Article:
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THE WINGED LION, or, Stories of Venice,
chapter eleven: The story of Fatima

by James De Mille

Lee and Shepard, Publishers: New York (1877)


Chapter X, conclusion
The Money-lender's Plot.

. . . .

   After some conversation upon the incidents of the story, Vernon showed them another painting. This one was quite different from the last.

   The scene was on the Piazza, of St. Mark. The central figure was a young girl of exquisite beauty. This beauty was of a strange, Oriental cast, and was heightened by her costume, which way Turkish. Her beautiful face was full of mingled innocence and anxious eagerness; she seemed to be in search of something. A crowd was around her, who appeared to be trying by means of signs to communicate with the lovely stranger; but her eyes were fixed upon something in the distance, with a pathetic and wistful inquiry.

   "You can make out nothing from that picture," said Vernon.

   "I can," said Gracie.

   "What is it?"

   "It tells its own story," said Gracie. "Your pictures speak, Mr. Vernon. This lovely Turk tells me that she has come to Venice in search of her lover; and here, amid all this crowd in the Piazza she is trying to find him."

   Vernon looked at Gracie for a moment in silent admiration.

   "I don't. think," said he, "that I ever saw any one like you — in all my life — I wish — but no matter shall I read the story?"

   "O, yes — do, by all means."

   "It is the story of Fatima," said Vernon, who then went on and read from his manuscript.


Chapter XI.
The Story of Fatima.

ALFEO MANFRINI was the commander of a galley in the Venetian fleet that was despatched to the East with re-enforcements and supplies for the relief of the garrison at Scio. During the voyage a storm arose, and the fleet was scattered. When it had passed over, Manfrini found himself alone upon the deep, with not a single sail visible anywhere. He kept on his course, however, as before, hoping to fall in again with his friends, and at length saw sails in the distance, which he supposed to belong to the fleet that he was seeking. Towards this he hurried as fast as possible, and some of these, on seeing him, bore down upon him. But for Manfrini there was a dreadful disappointment. As the ships drew near, he perceived, to his horror, that they were not Venetian, but Turkish. He had flung himself into the midst of his worst enemies. To fight was not to be thought of, as that meant utter destruction; to fly was impossible, yet it was the only course open, and he tried it. The attempt, however, was all in vain. The enemy rapidly overhauled him, and at length he was captured.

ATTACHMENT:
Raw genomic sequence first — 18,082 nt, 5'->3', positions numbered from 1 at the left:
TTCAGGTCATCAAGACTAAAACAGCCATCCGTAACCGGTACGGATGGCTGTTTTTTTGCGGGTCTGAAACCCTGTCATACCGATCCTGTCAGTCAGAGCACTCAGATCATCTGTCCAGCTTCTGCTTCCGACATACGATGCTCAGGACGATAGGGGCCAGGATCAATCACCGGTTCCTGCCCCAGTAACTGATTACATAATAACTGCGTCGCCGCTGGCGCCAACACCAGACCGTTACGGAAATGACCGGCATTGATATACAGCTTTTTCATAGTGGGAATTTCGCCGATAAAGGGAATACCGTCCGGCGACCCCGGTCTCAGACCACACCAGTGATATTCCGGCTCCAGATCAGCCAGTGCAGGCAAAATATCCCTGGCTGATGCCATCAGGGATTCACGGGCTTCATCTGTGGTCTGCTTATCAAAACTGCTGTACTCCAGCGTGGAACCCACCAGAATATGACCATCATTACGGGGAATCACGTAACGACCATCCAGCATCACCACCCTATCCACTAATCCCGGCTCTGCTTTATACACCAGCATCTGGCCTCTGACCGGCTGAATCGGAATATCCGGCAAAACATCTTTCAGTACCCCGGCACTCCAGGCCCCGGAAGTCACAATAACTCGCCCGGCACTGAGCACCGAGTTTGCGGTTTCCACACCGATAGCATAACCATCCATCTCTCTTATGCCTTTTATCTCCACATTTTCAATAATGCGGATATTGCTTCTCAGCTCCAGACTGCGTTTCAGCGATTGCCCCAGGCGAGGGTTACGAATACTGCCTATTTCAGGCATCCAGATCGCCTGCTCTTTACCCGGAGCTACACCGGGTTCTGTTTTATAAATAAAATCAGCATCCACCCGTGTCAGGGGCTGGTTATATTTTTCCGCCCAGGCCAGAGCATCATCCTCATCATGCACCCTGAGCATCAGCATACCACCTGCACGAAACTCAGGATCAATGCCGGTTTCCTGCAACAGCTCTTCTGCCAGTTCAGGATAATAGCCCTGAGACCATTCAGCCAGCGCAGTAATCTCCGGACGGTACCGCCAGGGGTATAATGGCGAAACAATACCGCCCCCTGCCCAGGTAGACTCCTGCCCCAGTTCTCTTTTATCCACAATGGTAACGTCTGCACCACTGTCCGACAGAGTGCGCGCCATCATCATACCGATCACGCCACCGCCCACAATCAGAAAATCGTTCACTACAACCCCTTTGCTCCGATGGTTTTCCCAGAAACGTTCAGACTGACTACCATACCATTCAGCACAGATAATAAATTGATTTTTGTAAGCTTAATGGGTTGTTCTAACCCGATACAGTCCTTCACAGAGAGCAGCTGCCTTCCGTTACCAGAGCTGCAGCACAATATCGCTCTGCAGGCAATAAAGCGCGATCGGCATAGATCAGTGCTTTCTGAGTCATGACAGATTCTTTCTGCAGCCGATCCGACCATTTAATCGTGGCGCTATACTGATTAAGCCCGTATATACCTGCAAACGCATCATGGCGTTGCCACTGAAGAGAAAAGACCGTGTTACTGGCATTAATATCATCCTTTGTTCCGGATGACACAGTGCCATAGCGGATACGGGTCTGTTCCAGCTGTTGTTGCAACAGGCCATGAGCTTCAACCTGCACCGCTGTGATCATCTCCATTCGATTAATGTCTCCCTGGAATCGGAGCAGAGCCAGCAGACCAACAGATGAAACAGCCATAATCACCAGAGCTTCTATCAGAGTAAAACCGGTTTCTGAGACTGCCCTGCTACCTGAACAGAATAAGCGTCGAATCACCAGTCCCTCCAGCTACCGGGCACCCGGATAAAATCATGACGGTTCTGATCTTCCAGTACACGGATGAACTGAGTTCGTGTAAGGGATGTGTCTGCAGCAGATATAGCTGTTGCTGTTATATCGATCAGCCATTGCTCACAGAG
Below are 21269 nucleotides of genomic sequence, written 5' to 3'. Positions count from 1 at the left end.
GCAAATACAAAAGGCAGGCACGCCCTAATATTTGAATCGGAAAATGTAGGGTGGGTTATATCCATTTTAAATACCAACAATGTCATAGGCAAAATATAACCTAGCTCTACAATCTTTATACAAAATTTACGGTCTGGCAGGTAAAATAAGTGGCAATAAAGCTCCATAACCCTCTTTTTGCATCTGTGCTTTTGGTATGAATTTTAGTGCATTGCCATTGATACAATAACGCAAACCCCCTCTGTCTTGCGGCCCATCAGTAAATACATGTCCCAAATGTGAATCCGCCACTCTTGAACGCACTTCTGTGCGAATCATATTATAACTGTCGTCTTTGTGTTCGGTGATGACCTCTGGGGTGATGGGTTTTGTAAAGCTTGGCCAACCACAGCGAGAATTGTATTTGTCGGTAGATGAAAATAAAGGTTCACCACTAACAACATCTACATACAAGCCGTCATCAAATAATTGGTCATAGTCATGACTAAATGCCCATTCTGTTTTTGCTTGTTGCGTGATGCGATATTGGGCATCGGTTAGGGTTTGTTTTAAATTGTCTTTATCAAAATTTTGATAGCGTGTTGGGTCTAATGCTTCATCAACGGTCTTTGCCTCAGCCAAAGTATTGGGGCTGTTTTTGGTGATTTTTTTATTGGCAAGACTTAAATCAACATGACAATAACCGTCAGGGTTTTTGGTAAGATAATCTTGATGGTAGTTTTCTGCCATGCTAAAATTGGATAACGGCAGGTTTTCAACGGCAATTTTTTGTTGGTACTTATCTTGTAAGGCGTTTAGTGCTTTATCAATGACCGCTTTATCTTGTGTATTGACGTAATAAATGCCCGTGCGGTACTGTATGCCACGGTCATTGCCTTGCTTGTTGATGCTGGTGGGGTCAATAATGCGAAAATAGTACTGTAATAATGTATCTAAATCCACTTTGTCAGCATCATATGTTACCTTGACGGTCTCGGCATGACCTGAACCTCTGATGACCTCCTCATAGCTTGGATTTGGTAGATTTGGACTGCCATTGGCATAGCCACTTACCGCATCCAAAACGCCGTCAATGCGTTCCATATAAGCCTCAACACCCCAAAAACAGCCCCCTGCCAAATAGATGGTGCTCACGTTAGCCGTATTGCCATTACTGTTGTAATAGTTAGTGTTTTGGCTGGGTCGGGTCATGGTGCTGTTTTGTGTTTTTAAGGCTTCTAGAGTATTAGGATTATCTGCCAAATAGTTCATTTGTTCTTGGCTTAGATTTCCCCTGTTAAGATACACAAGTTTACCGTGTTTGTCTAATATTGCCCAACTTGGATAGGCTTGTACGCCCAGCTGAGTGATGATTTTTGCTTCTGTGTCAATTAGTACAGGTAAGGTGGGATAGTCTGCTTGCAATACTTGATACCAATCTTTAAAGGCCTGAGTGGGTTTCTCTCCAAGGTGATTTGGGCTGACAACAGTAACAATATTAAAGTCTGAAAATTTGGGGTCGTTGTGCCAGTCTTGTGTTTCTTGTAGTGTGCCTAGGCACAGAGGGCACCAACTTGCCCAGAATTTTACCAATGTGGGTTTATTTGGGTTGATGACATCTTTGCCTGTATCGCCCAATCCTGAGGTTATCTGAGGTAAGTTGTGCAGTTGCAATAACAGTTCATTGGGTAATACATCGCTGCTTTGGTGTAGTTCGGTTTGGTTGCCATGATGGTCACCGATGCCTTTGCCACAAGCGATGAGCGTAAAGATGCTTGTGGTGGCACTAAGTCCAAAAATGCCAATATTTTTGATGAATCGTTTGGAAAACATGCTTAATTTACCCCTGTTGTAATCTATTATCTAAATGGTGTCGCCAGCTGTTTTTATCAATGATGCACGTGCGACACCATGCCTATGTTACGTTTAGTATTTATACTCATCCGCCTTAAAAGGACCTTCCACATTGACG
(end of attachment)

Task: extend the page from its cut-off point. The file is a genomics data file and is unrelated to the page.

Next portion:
He was conveyed to Constantinople, and after a time fell into the hands of a wealthy Turk who lived near Scutari. Re was taken here by his new master, and found himself on an extensive estate, where there were many other slaves, over whom was an aged Turk of severe aspect and morose manner. The master left the whole management of the slaves to this overseer, whose name was Kaled, which said Kaled, after some examination of Manfrini, placed him in the garden to assist in the work that went on there. The work was not hard, and Kaled did not seem to expect much from the new slave; but Manfrini could not forget his beloved native land, and often and often the ground where he worked was wet with his tears.

   Manfrini was left very much to himself. Kaled made the garden his peculiar care, and directed Manfrini about his daily task. It was the custom of Kaled, after his daily instructions, to retire, and leave Manfrini alone. The place to which his work was directed was a plot of ground immediately under the north end of the villa, and here Manfrini used to pass his time. There was a low basement with a window, over which was another window looking out upon him.

   Here Manfrini was one day at work alone; and feeling weary, he sat down, and burying his face in his hands, began to weep. In the midst of his mournful thoughts and his wretched homesickness, his ear caught the sound of a low sigh. Hastily he looked up. There, at the window just above him, he saw a beautiful face. It was a young girl, and her large dark eyes were fixed upon him with earnest solicitude, while upon her sweet face there was an expression of tenderest sympathy. It was all taken in with a momentary glance, for no sooner had he looked up than the sweet face vanished.

   Manfrini stood for some time staring at the window, half thinking that it was all a dream. The window there, open, without lattice, was now only a blank; yet a short time before it had been like a framework to the loveliest and sweetest face that ever his eyes had rested on. Who was she? Where had she gone? Would she ever come again? All thoughts of home, all feelings of homesickness, now fled away, and he could think of nothing but the lovely vision. He felt that it must be real. He could also guess who it might he. Old Kaled had muttered something about the lady Fatima, his master's daughter; and Manfrini had picked up enough of Turkish to understand common words. Fatima, the master's daughter! Was this Fatima? and did Fatima feel pity for him, the wretched captive? He longed to make some communication to her; to show her hour sweet such pity was. Put how? There was only one way — a harmless way, too. These flowers that grew around afforded a language of their own quite as intelligible as speech. Manfrini knew that language, and he had heard that it was invented in the East, in which case Fatima doubtless knew it as well as himself. So he gathered a small bunch which held these flowers — the Camellia Japonica, meaning "My destiny is in your hands;" the Cross of Jerusalem, "Devotion;" the Laurustine, "I die if neglected;" and the Pansy, "Think of me."